Essential elements of life
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Essential Elements of Life. Chemistry Review. Atoms the smallest unit of matter that still retains the properties of an element Subatomic Particles Atoms are composed of subatomic particles Relevant subatomic particles include: Neutrons (no electrical charge) Protons (positive charge)

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Essential Elements of Life

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Essential elements of life

Essential Elements of Life


Chemistry review

Chemistry Review

  • Atoms

    • the smallest unit of matter that still retains the properties of an element

    • Subatomic Particles

  • Atoms are composed of subatomic particles

    • Relevant subatomic particles include:

      • Neutrons (no electrical charge)

      • Protons (positive charge)

      • Electrons (negative charge)

    • Neutrons and protons form the atomic nucleus

    • Electrons form a cloud around the nucleus


Atomic number and atomic mass

Atomic Number and Atomic Mass

  • Atoms of the various elements differ in number of subatomic particles

  • An element’s atomic number is the number of protons

  • An element’s mass number is the sum of protons plus neutrons in the nucleus

  • Atomic mass, the atom’s total mass, can be approximated by the mass number


Chemical bonding

Chemical Bonding

  • The formation and function of molecules depend on chemical bonding between atoms

    • Atoms with incomplete valence shells can share or transfer valence electrons with certain other atoms

    • These interactions usually result in atoms staying close together, held by attractions called chemical bonds


Covalent bonding

Covalent Bonding

  • A covalent bond is the sharing of a pair of valence electrons by two atoms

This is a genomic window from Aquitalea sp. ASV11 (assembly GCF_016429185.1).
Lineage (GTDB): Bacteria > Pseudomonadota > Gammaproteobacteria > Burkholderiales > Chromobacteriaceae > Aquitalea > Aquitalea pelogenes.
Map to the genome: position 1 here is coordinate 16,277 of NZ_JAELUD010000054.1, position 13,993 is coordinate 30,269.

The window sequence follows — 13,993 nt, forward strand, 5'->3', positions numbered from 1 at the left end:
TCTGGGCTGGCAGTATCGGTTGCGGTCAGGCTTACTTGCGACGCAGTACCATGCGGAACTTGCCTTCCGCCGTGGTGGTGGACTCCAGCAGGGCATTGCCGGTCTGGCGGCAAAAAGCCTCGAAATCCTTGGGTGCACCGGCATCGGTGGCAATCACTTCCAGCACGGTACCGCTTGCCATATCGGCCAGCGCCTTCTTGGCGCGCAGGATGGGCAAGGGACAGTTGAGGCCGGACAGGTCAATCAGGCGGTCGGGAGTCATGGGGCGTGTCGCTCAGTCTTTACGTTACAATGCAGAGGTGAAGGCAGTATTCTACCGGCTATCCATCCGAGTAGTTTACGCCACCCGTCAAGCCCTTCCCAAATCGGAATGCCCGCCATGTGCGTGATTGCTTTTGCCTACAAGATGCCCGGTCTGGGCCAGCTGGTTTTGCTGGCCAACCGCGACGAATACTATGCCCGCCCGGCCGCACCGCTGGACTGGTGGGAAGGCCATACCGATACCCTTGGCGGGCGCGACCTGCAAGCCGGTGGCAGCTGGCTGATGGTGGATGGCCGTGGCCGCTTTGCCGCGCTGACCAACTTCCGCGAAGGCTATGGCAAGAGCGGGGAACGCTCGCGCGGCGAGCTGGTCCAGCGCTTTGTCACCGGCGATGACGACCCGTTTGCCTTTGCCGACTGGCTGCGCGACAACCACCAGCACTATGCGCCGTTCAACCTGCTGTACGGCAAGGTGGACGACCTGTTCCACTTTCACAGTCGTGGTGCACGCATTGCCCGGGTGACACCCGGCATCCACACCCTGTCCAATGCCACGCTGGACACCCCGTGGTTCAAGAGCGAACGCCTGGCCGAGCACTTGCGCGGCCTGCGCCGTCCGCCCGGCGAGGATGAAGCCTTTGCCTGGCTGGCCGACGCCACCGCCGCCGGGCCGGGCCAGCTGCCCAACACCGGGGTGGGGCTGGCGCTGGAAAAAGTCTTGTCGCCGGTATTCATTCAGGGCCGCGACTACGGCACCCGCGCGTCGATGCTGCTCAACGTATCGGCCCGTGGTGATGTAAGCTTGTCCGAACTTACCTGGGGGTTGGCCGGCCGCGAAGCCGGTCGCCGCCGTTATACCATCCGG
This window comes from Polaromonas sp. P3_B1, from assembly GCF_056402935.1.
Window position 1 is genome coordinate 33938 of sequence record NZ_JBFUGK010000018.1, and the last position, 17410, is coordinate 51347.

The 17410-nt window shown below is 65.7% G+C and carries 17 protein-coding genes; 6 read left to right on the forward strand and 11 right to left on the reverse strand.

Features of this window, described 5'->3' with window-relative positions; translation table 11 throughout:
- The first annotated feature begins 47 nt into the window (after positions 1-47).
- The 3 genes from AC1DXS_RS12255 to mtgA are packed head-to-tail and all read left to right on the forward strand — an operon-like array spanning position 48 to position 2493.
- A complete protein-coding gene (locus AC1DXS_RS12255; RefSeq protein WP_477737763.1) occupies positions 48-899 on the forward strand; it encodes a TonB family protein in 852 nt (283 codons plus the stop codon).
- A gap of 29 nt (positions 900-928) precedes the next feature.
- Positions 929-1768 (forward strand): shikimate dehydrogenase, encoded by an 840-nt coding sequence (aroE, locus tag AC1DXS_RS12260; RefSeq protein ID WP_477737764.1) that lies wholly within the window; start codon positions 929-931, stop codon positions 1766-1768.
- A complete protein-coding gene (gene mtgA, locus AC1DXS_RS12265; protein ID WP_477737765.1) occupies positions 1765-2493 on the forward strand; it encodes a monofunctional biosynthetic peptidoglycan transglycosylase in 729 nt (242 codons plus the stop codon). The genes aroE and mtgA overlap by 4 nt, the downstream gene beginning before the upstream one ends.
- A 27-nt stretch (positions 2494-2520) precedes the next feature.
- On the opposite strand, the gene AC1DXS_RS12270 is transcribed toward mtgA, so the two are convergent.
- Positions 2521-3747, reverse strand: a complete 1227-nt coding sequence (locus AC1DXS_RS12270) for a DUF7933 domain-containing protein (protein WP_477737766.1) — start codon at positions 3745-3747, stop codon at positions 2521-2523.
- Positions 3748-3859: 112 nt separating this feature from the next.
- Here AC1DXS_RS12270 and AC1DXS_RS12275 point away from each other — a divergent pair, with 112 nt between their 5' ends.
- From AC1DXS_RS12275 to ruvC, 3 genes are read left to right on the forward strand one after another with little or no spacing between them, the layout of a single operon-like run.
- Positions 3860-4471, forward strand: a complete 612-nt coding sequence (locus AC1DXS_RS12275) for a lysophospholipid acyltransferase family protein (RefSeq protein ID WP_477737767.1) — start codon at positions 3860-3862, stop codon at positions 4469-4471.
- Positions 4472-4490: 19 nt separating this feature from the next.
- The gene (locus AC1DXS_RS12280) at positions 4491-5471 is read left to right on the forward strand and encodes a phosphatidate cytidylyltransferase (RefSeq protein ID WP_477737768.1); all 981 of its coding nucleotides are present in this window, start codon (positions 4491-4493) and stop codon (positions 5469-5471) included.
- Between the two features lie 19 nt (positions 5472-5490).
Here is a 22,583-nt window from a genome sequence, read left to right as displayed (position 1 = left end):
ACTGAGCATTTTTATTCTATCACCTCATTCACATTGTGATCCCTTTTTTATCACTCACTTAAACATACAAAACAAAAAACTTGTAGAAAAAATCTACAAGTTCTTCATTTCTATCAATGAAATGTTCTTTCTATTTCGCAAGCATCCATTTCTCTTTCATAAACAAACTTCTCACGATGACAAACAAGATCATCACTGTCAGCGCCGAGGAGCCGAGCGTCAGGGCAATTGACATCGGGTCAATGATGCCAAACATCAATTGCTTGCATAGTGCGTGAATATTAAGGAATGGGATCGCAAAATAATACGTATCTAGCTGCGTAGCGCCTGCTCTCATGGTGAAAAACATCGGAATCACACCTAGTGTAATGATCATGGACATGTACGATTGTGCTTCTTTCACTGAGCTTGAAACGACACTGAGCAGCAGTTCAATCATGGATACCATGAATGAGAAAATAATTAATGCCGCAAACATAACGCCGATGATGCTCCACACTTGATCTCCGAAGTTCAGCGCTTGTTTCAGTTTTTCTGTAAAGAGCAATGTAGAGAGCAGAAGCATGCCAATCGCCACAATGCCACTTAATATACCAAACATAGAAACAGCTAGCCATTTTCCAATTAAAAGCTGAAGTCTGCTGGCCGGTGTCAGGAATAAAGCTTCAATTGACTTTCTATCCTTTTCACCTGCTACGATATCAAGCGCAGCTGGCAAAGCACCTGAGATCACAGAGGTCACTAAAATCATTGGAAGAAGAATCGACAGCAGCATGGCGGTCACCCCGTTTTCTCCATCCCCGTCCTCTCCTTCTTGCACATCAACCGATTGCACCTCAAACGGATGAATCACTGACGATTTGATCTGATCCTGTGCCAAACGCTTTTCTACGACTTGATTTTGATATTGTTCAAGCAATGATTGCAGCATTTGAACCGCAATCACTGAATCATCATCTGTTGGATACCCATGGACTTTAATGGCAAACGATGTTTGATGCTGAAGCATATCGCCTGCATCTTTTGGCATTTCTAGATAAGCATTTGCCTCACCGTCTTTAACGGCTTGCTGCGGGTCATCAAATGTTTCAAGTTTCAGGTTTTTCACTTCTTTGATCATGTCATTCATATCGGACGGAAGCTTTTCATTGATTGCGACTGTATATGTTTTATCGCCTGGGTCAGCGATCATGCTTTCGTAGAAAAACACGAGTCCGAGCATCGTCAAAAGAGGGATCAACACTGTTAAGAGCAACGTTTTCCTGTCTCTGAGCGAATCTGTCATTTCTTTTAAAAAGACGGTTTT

• In a covalent bond, the shared electrons count as part of each atom’s valence shell


Le 2 10

Hydrogen atoms (2 H)

LE 2-10

Hydrogen

molecule (H2)


Essential elements of life

  • A molecule consists of two or more atoms held together by covalent bonds

  • A single covalent bond, or single bond, is the sharing of one pair of valence electrons

  • A double covalent bond, or double bond, is the sharing of two pairs of valence electrons

  • Covalent bonds can form between atoms of the same element or atoms of different elements


Le 2 11b

LE 2-11b

Name

(molecular

formula)

Electron-

shell

diagram

Structural

formula

Space-

filling

model

Oxygen (O2)


Le 2 11c

LE 2-11c

Name

(molecular

formula)

Electron-

shell

diagram

Structural

formula

Space-

filling

model

Water (H2O)


Electronegativity

Electronegativity

  • Electronegativity is an atom’s attraction for the electrons in a covalent bond

  • The more electronegative an atom, the more strongly it pulls shared electrons toward itself

  • In a nonpolar covalent bond, the atoms share the electron equally

  • In a polar covalent bond, one atom is more electronegative, and the atoms do not share the electron equally


Le 2 12

–

LE 2-12

O

H

H

+

+

H2O


Ionic bonds

Ionic Bonds

  • Atoms sometimes strip electrons from their bonding partners

  • An example is the transfer of an electron from sodium to chlorine

  • After the transfer of an electron, both atoms have charges

  • A charged atom (or molecule) is called an ion

  • An anion is a negatively charged ion

  • A cation is a positively charged ion

  • An ionic bond is an attraction between an anion and a cation


Le 2 13

LE 2-13

Na

Cl

Na+

Cl–

Sodium atom

(an uncharged

atom)

Chlorine atom

(an uncharged

atom)

Sodium ion

(a cation)

Chlorine ion

(an anion)

Sodium chloride (NaCl)


Ionic bonds1

Ionic Bonds

  • Compounds formed by ionic bonds are called ionic compounds, or salts

  • Salts, such as sodium chloride (table salt), are often found in nature as crystals


Essential elements of life

Na+

Cl–


Weak chemical bonds

Weak Chemical Bonds

  • Most of the strongest bonds in organisms are covalent bonds that form a cell’s molecules

  • Weak chemical bonds, such as ionic bonds and hydrogen bonds, are also important

  • Weak chemical bonds reinforce shapes of large molecules and help molecules adhere to each other


Hydrogen bonds

Hydrogen Bonds

  • A hydrogen bond forms when a hydrogen atom covalently bonded to one electronegative atom is also attracted to another electronegative atom

  • In living cells, the electronegative partners are usually oxygen or nitrogen atoms


Le 2 15

–

+

Water

(H2O)

LE 2-15

+

Hydrogen bond

–

Ammonia

(NH3)

+

+

+


Van der waals interactions

Van der Waals Interactions

  • Molecules or atoms that are very close together can be attracted by fleeting charge differences

  • These weak attractions are called van der Waals interactions

  • Collectively, such interactions can be strong, as between molecules of a gecko’s toe hairs and a wall surface


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